This stool is now back in its original form, having been converted in the early 20th Century into a sofa. Photographs taken before its most recent upholstery show the frame.
The original provenance of this stool, and of the suite of which it is part, was one of the major discoveries of Lucy Wood's research for the forthcoming catalogue of the seat-furniture in The Lady Lever Art Gallery, Port Sunlight. The museum possesses one long stool from the suite (Macquoid, loc. cit.). Until recently the suite had been associated with the Earls of Shrewsbury, latterly at Ingestre Hall where a large part was illustrated in 1957 (Nares, loc. cit.). This reputed Shrewsbury provenance persisted when thirteen pieces were sold at Christie's New York in 1978 (loc. cit.). Lucy Wood made the connection with a sofa and two long stools still in the collection of the Duke of Northumberland at Alnwick Castle, published in 1994 (Montgomery-Massingberd and Sykes, loc. cit.). The suite's earlier incarnation at Northumberland House, the Dukes of Northumberland's London palace, demolished in 1874, was proved by illustrations in the Illustrated London News in 1851, when the house was open to visitors at the time of The Great Exhibition.
This scroll-ended stool formed part of the magnificent Northumberland House state apartments, as created in the 1750s for Hugh, né Smithson, 1st Duke of Northumberland (d.1786) and his Duchess Elizabeth Percy (d.1776), daughter of Algernon, 7th Duke of Somerset. This stool formed part of a large suite that lined the Italian picture gallery and stood beneath the pier-glasses and five huge paintings. The latter were life-sized copies of the Farnese Gallery's most celebrated paintings and were executed in Rome between 1752 and 1755. One is now in the Victoria and Albert Museum, while the remainder are in the Palazzo Labia in Venice (C.M. Kauffman, Victoria and Albert Museum: Catalogue of Foreign Paintings, London, 1973, no. 226). The gallery itself was created circa 1750 by Daniel Garrett, as part of the aggrandisement continued after Garrett's death in 1753 by James Paine, for the Duke and Duchess's lavish entertainments. The house occupied a magnificent position in the south west corner of what is now Trafalgar Square, with its front at the start of The Strand. It was tragically demolished in 1874 to make way for Northumberland Avenue, which has been described as 'a quite useless road' (Pearce, loc. cit.).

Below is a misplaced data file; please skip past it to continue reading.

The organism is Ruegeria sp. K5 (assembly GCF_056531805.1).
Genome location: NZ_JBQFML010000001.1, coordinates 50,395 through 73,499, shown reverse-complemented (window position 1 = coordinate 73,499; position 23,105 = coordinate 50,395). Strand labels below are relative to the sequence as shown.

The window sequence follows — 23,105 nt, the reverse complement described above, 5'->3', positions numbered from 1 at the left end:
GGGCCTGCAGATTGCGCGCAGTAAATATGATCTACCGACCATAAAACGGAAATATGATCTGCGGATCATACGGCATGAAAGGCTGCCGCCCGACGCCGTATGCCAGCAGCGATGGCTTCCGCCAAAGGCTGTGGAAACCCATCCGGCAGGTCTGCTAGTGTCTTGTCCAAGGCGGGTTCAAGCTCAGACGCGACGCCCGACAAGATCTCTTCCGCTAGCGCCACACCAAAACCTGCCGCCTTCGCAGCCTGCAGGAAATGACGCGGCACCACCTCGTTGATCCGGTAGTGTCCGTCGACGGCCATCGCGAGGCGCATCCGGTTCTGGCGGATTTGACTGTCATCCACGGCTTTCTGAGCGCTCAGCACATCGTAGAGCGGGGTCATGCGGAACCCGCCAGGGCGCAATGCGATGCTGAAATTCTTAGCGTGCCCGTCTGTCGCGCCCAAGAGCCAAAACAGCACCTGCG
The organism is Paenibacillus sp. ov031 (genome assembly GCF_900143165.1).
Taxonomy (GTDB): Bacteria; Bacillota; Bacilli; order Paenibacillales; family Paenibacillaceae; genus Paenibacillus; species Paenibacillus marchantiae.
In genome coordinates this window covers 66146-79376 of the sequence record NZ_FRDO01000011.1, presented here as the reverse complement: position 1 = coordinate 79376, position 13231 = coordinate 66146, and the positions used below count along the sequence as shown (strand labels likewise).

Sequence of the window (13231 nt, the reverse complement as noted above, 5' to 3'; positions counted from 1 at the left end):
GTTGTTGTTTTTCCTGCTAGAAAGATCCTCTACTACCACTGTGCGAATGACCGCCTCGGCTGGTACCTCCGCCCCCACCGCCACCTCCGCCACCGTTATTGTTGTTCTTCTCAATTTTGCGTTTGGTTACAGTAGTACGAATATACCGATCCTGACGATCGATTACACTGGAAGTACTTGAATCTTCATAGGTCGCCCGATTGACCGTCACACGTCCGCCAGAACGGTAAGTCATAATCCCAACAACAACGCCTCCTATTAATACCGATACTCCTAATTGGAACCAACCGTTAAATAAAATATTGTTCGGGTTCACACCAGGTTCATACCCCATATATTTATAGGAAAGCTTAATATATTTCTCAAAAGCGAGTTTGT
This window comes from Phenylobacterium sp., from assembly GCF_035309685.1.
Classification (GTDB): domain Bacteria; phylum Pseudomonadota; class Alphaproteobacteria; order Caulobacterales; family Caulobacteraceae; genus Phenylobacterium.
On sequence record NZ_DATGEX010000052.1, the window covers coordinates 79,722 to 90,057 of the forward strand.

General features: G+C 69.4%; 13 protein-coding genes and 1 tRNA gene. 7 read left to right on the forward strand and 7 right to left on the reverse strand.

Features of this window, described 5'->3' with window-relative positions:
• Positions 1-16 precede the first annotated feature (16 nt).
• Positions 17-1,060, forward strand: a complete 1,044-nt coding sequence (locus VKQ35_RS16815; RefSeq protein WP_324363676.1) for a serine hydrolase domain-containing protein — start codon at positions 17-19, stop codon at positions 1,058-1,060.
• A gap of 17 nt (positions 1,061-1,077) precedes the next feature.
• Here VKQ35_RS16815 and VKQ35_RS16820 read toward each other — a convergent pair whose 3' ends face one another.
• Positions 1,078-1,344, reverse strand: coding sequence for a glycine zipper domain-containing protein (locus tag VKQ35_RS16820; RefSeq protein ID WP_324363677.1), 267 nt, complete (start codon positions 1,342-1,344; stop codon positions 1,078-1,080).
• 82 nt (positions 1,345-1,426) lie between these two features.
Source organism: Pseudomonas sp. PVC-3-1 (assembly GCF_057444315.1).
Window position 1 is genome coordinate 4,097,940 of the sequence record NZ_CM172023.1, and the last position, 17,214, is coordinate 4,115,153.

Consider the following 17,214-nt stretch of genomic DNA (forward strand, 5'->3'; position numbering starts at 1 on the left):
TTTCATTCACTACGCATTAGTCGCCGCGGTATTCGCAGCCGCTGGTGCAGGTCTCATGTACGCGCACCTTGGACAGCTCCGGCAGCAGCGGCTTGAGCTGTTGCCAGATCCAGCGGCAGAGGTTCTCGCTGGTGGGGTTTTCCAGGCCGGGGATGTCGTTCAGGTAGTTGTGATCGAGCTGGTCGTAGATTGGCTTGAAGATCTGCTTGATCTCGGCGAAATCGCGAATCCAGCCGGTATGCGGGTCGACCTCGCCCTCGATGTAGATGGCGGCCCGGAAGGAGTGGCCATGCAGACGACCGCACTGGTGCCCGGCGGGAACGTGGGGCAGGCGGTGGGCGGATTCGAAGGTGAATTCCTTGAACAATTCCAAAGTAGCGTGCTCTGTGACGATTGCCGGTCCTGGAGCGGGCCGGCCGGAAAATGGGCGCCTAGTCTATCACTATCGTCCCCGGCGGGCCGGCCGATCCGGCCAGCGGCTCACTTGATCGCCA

The suite's bowed seat-rails reflect the carved 'cupid-bow' crest-rails of the principal settees, of which one is still at Alnwick Castle (C. Shrimpton, Alnwick Castle, 1999, p. 29). The frame of the alcove seat is Gothic-rusticated with antique flutings and flowered ribbon-trellis enclosed in waves of C-scrolls that are wrapped by Roman acanthus sprays and bubbled embossments. Roman husks festoon the truss-scroll legs that terminate in bacchic lion-paws and are antiqued with Gothic-trellised and cusp-headed flutes.
Various elements of the design feature in Thomas Chippendale's furniture patterns, which were engraved in 1753 for publication in the first edition of The Gentleman and Cabinet-Maker's Director of 1754, pls. XVIII, XLI, XLIII and LXXXIII. In the early 1750s Chippendale's premises adjoined Northumberland House but there is no evidence of his having supplied furniture at that time. He certainly knew Paine, who was the only architect to have subscribed to the Director, and Paine has been 'groomed by some as a well-wisher who promoted Chippendale's interests' (C. Gilbert, The Life and Work of Thomas Chippendale, London, 1978, vol. I, p. 95, referring to D. FitzGerald, 'Chippendale's place in the English Rococo', Furniture History, 1968, pp. 1-9). It seems more likely that the suite was executed by the celebrated Soho firm of Paul Saunders, to whom large payments were made at this period by Northumberland (unpublished information from Miss Lucy Wood).
We are grateful to Miss Lucy Wood for her help in preparing this catalogue entry.